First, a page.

Ecosystem services and community based coral reef management institutions in post blast-fishing Indonesia

Ecosystem services and community based coral reef management institutions in post blast-fishing Indonesia

Primary Country: Indonesia
Ecosystem: coral reef
Sample Value Estimates:
(a) US$2.3 billion annually as estimated value of Southeast Asia's reef ecosystem service value (b) $10 million as estimated amountt that tourists inject annually into Lovina's economy, wiht nearly half spent on the dolphin watching tours directly.
Methodology: qualitative and quantitative analysis
Region: Asia

Publication information

Dunning, K.H. [Initial. Lastname] (J. Doe) “Ecosystem services and community based coral reef management institutions in post blast-fishing Indonesia” Ecosystem Services. doi:10.1016/j.ecoser.2014.11.010., 2014

Addtional Notes

 

 

This study compares two community-based reef management institutions.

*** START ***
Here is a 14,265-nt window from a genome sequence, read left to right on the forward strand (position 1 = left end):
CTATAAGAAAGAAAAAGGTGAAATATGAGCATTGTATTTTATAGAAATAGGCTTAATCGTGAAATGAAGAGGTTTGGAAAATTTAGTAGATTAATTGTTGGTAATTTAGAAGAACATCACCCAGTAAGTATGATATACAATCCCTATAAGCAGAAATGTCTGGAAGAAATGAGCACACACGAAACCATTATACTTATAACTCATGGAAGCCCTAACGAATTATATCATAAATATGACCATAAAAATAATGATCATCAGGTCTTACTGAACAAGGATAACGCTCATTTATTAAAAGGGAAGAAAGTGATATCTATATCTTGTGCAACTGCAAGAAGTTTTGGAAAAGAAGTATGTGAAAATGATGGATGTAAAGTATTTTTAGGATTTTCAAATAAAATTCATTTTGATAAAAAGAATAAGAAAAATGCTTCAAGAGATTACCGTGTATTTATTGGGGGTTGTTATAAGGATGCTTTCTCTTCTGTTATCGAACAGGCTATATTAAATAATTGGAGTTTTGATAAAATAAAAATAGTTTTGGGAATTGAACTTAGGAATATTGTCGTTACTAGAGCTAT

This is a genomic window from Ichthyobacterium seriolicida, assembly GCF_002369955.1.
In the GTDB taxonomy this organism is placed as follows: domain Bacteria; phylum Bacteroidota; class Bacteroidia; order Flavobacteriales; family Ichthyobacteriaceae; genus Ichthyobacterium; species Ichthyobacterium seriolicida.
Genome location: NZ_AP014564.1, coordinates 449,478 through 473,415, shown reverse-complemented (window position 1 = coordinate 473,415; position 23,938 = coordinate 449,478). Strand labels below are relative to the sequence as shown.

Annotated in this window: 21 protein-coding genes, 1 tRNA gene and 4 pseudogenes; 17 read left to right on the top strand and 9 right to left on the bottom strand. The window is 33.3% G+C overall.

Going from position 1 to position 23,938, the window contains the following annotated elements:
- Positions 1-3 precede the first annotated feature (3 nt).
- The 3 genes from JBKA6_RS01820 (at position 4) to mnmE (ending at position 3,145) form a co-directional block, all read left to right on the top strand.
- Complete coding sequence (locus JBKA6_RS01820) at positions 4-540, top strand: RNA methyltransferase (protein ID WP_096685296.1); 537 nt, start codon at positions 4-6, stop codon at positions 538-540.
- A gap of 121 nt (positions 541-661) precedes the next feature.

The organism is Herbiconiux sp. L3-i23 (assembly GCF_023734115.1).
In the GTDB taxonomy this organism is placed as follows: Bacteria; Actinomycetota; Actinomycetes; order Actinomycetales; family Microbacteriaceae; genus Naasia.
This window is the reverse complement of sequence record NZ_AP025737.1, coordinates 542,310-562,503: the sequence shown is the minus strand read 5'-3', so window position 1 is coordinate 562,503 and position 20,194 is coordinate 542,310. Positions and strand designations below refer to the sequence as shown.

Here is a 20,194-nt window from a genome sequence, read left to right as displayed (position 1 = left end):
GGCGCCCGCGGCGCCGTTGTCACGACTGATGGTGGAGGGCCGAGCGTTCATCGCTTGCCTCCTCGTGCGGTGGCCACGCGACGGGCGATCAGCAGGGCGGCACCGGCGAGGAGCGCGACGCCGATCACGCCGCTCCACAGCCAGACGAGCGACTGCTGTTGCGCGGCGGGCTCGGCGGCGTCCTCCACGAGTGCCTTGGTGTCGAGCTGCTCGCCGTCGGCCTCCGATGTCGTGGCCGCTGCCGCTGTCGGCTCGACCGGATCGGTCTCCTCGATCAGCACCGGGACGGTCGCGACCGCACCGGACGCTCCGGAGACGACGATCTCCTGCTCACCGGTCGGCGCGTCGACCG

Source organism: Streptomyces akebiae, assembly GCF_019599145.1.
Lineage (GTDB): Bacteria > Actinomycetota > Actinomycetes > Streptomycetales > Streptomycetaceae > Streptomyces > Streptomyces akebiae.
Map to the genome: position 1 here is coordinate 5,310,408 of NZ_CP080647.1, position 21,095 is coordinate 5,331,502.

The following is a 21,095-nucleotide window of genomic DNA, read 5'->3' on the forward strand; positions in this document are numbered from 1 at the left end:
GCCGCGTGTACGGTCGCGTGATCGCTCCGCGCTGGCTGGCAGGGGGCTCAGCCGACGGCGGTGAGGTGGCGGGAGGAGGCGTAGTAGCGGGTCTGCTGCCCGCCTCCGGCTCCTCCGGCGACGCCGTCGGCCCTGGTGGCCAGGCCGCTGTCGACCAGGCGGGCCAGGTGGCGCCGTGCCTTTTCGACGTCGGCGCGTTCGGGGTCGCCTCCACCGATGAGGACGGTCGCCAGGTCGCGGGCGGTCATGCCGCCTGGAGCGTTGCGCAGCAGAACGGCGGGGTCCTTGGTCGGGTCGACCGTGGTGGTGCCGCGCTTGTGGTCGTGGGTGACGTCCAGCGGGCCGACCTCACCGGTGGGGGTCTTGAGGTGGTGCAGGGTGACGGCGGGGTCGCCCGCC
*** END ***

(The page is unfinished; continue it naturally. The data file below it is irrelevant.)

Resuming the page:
The two cases analyzed for this study, Lovina and Pemuteran are located within the Buleleng Regency on the northern coastal stretch of Bali, Indonesia. "Certain institutional components hypothesized to predict reef quality did not - these include universal membership requirements for reef stakeholders, stakeholder familiarity with leadership and hierarchies, and transparent decision- making and implementation of management policy. This means that one size fits all prescriptions for local reef management institutions should be viewed with caution. Instead, the success of management institutions may depend upon both the path toward economic development, access to technology that facilitates coral recovery, and communication of conservation strategies to tourist visitors... ...The critical difference between these communities is the up-front capital that has allowed Pemuteran to rapidly regenerate much of its reef building coral through innovative technology. Community members who hold the respect of villagers have a large degree of influence on reef management, whether or not they are elected to a manage- ment organization. Perhaps the democratically elected leaders of Lovina‚Äôs cooperatives can harness their legitimacy in order to gain the funding and capacity to create payment for ecosystem services schemes in their villages, that fit local needs." 

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